BOSSIER PARISH, LA (KSLA) - Bossier leaders hope a new $45 million sewage plant, scheduled to open in 2015, will be the answer to old and outdated ways of treating waste in rural areas of the parish.
Where you see development in the Red Chute area of Bossier Parish, you'll likely find individually owned sewage plants and oxidation ponds. Since there isn't a community sewage line available, all developers and businesses must provide their own means of treating and disposing of waste. 33 of those plants exist along Highway 80, one even in front of an elementary school. The ponds are designed to treat the waste before unloading it, but parish leaders say the problem is most of the plants are outdated and near their breaking point.
In the Forest Hills subdivision, a large oxidation pond sits at the end of a cul-de-sac. One family explained to KSLA News 12, the pond was their first concern before moving in.
But just a street away, for Justin Dowty, the pond is out of sight, out of mind. "We basically don't even know it's there, unless we see it for ourselves," said Dowty and explained his family doesn't smell it, so it isn't a concern.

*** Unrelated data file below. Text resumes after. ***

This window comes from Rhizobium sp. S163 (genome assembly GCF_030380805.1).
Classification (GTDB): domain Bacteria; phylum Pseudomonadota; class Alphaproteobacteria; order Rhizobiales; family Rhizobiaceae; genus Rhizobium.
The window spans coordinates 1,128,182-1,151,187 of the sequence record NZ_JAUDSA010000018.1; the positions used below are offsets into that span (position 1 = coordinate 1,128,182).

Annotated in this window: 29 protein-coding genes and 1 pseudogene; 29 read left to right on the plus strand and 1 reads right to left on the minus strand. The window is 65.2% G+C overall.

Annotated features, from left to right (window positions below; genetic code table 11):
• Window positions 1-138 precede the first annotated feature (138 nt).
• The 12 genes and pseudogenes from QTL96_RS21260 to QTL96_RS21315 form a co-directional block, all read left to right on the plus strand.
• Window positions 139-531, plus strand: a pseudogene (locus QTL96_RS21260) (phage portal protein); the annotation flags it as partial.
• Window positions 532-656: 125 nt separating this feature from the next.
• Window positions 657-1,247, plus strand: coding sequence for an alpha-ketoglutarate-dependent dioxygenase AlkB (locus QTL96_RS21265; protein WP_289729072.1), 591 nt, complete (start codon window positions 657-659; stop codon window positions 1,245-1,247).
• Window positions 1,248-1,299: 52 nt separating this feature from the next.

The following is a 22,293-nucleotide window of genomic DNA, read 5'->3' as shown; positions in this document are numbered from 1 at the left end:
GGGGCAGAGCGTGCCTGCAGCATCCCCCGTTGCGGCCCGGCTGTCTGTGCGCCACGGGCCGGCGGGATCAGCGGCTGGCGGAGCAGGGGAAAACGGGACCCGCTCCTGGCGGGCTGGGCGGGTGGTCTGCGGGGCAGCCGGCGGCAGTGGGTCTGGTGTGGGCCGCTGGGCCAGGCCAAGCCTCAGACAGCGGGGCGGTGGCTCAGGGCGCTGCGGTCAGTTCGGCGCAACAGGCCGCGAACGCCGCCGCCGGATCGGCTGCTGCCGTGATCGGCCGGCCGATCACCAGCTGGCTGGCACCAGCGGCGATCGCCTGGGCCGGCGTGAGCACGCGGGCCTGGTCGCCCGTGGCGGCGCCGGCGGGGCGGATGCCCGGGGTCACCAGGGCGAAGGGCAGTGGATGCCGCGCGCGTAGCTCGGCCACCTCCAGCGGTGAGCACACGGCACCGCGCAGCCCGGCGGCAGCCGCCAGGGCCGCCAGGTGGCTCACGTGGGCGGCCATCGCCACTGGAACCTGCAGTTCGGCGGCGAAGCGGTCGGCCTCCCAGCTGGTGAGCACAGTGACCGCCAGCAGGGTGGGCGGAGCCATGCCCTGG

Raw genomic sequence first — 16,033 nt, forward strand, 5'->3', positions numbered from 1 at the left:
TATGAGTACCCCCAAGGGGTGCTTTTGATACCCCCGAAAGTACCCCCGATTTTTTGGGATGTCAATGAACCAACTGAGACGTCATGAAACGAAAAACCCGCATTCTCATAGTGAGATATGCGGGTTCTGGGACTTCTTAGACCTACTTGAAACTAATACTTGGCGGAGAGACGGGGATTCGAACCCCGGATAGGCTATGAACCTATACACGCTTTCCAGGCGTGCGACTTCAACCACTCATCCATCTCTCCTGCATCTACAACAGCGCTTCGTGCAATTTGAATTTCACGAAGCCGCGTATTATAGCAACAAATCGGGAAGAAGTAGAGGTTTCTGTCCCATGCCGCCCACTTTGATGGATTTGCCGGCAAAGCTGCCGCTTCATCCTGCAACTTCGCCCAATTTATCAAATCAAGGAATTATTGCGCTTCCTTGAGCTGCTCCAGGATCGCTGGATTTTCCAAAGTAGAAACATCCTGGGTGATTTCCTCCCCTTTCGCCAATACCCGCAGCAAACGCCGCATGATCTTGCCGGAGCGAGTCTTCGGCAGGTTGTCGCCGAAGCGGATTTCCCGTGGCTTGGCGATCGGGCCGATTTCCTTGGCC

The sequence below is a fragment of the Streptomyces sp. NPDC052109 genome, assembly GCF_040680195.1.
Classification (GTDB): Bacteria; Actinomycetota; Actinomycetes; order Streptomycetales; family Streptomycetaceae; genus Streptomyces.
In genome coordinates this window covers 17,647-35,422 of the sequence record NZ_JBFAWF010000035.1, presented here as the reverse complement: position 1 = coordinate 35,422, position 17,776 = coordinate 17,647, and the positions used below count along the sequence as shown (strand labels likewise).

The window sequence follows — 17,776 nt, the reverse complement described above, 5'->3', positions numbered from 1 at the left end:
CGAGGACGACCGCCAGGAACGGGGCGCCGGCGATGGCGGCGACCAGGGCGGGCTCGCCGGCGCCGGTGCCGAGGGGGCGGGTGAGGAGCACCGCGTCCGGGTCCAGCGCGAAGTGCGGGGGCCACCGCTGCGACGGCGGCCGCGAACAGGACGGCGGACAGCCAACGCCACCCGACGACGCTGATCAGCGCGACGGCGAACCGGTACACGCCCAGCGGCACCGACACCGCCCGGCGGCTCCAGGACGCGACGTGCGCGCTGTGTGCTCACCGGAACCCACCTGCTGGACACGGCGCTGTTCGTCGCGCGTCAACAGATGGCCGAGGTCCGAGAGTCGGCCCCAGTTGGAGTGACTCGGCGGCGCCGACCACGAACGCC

But not all oxidation ponds are as new as the one in Forest Hills, in fact Bossier Parish Engineer Butch Ford explained that many of plants are decades old and will soon need repair. He showed KSLA News 12 an older pond that sits just feet from two homes and smells badly of sewage.
"The public doesn't realize what's out here and living near those conditions is horrendous, I'd say," said Ford. All of the treated sewage from these systems goes into ditches and creeks. Not the best environmental option, according to Ford. "It's time for us to clean up, fix them, get rid of them, and pump the water into the Red River," said Ford and state and parish leaders, along with the Department of Environmental Quality agreed. That's why 10 years ago, they began plans to build a community sewer system for thousands of customers along Highway 80.
It would install 12 miles of piping to send the sewage to a treatment plant in central Bossier that would discharge it into the Red River. With all studies completed, funding obtained, and bids advertised, that plan is nearing reality, "This is the final leg in the 10 year process," said Ford.
Ford explained they've come up with the 45 million dollars necessary through 15 million in state funds from the capitol outlay program, a 12 million dollar low interest DEQ loan, and a 12 million dollar parish loan.
The customers are now paying the rest with higher rates. Their rates went up from on average $20.00 a month in sewer fees to $40.00 in fees about a year ago.
The police jury will vote on construction bids for the new sewer plant in October. Construction is expected to be completed at the beginning of 2015.
In the coming weeks, KSLA News 12 will investigate how the new plant will affect growth in that region of the parish.